If you've looked over the "101 LINQ Examples" site, you may know this - but I found it really groovy that you can embed anything IQueryable inside of another IQueryable statement (IQueryable is what your "var" is when you do the above query).

Here's the generated SQL for the above query:

SELECT [t0].[ProductID], [t0].[Name], [t0].[ProductNumber], [t0].[MakeFlag], [t0].[FinishedGoodsFlag], 
[t0].[Color], [t0].[SafetyStockLevel], [t0].[ReorderPoint], [t0].[StandardCost], [t0].[ListPrice], 
Size], [t0].[SizeUnitMeasureCode], [t0].[WeightUnitMeasureCode], [t0].[Weight], 
[t0].[DaysToManufacture], [t0].[ProductLine], [t0].[
Class], [t0].[Style], [t0].[ProductSubcategoryID], 
[t0].[ProductModelID], [t0].[SellStartDate], [t0].[SellEndDate], [t0].[DiscontinuedDate], 
[t0].[rowguid], [t0].[ModifiedDate]

FROM [Production].[Product] 
AS [t0]

FROM [Sales].[SalesOrderDetail] 
AS [t1]
WHERE ([t1].[ProductID] = [t0].[ProductID]) 
AND ([t1].[SalesOrderID] = @p0)

Notice that rather than an "IN" statement, we get a "WHERE EXISTS" - which is just about synonymous with the IN statement. I had a bit of a gag reflex when I saw the SELECT NULL AS [EMPTY] but that's simply an empty return set - the SELECT lookup is not interested in returning the record - only that it EXISTS. So in terms of efficiency, this is about as good as it gets.

What If IN Didn't EXIST?

I didn't really generate an IN statement - but this guy did and he tipped me off to nesting the query bits. Notice that, in his case, he didn't need to create an IQueryable - he just used an Array. This is where the fun starts with these queries - LINQ is a whole mess of extensions (at it's core) that hang off of IEnumerable. Linq To Sql will (in most cases) parse these expressions out and allow you to work with them in the context of a query.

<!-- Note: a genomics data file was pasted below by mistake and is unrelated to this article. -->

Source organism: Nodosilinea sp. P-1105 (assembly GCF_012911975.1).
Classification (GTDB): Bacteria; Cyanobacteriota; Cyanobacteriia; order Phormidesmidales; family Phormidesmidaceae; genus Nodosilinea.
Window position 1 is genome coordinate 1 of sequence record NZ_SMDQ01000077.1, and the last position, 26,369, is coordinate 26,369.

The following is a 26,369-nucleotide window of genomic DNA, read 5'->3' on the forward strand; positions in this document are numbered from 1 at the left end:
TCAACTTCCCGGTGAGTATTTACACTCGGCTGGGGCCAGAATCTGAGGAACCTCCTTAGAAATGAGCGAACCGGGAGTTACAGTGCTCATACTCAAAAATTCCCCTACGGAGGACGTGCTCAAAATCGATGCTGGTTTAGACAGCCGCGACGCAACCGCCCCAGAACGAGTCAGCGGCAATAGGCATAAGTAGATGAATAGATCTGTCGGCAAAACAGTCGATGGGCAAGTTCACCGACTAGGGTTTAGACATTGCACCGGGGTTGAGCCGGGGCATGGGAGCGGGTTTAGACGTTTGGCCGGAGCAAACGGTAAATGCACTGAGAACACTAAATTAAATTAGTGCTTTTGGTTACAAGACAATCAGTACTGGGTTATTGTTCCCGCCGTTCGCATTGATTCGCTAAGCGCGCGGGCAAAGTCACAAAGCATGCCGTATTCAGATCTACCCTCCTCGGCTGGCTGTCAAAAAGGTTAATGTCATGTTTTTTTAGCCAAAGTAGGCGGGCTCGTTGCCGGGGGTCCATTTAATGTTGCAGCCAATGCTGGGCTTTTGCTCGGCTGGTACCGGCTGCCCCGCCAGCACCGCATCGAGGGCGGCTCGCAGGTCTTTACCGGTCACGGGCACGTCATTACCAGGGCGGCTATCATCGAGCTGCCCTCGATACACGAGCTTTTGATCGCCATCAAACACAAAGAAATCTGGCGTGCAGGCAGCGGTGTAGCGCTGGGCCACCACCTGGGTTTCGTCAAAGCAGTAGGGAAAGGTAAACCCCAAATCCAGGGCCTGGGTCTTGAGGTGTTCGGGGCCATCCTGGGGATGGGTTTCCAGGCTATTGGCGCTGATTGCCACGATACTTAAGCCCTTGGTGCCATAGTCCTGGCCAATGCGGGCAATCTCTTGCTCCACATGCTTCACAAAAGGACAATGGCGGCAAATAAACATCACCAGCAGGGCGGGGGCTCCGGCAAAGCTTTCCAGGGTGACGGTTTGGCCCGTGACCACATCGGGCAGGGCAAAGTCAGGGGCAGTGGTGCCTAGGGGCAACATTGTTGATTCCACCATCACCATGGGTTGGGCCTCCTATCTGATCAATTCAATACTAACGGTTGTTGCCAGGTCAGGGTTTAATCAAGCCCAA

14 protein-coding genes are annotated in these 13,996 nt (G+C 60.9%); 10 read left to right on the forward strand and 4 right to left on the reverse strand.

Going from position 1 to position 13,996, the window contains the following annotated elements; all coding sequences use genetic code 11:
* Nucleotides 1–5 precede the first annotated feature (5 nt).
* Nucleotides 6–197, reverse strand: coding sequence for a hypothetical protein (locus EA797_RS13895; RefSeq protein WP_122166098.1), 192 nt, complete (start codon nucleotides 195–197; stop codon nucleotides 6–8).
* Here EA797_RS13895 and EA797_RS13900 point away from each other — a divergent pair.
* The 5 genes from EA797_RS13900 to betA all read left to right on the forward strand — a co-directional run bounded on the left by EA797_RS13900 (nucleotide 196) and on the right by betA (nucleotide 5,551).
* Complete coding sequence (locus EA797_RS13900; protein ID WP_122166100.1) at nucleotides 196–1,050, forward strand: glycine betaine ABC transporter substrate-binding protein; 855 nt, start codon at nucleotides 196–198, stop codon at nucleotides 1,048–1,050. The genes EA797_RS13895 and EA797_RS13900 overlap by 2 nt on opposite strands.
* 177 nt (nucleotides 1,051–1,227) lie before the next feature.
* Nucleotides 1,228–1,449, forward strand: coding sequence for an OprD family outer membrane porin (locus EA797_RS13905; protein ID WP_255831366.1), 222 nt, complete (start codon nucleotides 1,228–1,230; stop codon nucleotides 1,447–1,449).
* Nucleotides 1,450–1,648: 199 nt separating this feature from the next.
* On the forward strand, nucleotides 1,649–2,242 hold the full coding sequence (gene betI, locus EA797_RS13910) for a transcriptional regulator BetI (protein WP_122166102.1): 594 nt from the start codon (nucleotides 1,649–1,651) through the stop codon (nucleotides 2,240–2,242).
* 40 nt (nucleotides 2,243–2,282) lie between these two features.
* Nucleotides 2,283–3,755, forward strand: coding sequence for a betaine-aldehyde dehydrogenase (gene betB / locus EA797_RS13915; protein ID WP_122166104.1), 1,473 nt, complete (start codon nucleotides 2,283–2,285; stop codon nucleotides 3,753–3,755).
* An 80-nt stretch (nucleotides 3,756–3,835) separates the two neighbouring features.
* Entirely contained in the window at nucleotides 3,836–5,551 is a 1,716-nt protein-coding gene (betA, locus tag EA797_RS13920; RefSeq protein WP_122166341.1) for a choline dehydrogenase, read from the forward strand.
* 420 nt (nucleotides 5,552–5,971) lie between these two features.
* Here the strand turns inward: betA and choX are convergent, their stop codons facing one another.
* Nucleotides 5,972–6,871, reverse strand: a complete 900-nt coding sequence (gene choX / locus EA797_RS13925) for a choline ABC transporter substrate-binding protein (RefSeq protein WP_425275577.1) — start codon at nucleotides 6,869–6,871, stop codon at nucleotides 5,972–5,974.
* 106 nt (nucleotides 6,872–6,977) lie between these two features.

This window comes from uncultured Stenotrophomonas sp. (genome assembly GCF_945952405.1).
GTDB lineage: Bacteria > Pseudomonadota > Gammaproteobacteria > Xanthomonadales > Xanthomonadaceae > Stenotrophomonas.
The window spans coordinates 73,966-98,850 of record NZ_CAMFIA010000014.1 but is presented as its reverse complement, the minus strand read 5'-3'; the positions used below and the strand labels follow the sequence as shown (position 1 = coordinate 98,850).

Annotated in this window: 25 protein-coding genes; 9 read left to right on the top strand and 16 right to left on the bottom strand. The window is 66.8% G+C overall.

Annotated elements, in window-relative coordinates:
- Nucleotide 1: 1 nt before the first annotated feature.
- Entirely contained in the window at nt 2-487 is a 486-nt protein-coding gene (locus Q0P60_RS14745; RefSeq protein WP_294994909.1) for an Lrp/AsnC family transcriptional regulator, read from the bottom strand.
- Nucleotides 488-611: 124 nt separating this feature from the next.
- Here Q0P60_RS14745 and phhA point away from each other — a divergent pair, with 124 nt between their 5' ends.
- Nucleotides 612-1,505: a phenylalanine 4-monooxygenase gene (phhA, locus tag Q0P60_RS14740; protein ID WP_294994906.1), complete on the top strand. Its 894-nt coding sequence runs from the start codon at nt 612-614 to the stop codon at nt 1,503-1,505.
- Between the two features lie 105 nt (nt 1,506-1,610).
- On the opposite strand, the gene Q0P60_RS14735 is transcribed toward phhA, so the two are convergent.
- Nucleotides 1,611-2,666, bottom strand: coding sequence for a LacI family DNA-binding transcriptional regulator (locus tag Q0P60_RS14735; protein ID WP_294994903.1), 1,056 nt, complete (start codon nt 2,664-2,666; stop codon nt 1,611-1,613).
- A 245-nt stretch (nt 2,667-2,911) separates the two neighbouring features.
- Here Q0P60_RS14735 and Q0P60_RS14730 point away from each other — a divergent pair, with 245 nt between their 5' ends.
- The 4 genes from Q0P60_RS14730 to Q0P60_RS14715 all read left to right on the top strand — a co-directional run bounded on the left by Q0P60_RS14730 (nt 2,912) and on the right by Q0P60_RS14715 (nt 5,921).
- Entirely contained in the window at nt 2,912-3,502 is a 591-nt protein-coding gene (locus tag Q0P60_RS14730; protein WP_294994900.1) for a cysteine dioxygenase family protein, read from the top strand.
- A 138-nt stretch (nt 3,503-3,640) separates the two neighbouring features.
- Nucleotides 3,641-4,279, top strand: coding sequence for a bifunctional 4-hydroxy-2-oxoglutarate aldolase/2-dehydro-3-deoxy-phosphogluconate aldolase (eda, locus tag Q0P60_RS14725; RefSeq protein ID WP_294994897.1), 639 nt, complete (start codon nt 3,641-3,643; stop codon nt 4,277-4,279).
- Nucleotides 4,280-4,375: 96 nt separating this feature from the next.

In other words, I could have written the LINQ query above, like this:

int[] productList = new int[] { 1, 2, 3, 4 };
var myProducts = from p in db.Products
                where productList.Contains(p.ProductID)
                select p;

And the generated SQL would be:

SELECT [t0].[ProductID], [t0].[Name], [t0].[ProductNumber], [t0].[MakeFlag], [t0].[FinishedGoodsFlag], 
[t0].[Color], [t0].[SafetyStockLevel], [t0].[ReorderPoint], [t0].[StandardCost], [t0].[ListPrice], 
Size], [t0].[SizeUnitMeasureCode], [t0].[WeightUnitMeasureCode], [t0].[Weight], [t0].[DaysToManufacture], 
[t0].[ProductLine], [t0].[
Class], [t0].[Style], [t0].[ProductSubcategoryID], [t0].[ProductModelID], 
[t0].[SellStartDate], [t0].[SellEndDate], [t0].[DiscontinuedDate], [t0].[rowguid], [t0].[ModifiedDate]

FROM [Production].[Product] 
AS [t0]

WHERE [t0].[ProductID] 
**IN (@p0, @p1, @p2, @p3)**

Hey! Look at that! Something I didn't think was possible actually is!

I hope you're starting to see the pattern here - and that the IN statement is built on the reverse thinking of a SQL statement. In other words you're not saying "confine this result set to this range", it's more of a "use this range to confine the result set" - which is just the kind of thing a programmer might thing, and fits right in with the rest of the LINQ syntax. Sounds subtle - but it's very important when you doing this type of querying to remember that LINQ is a programmatic construct - NOT a SQL construct.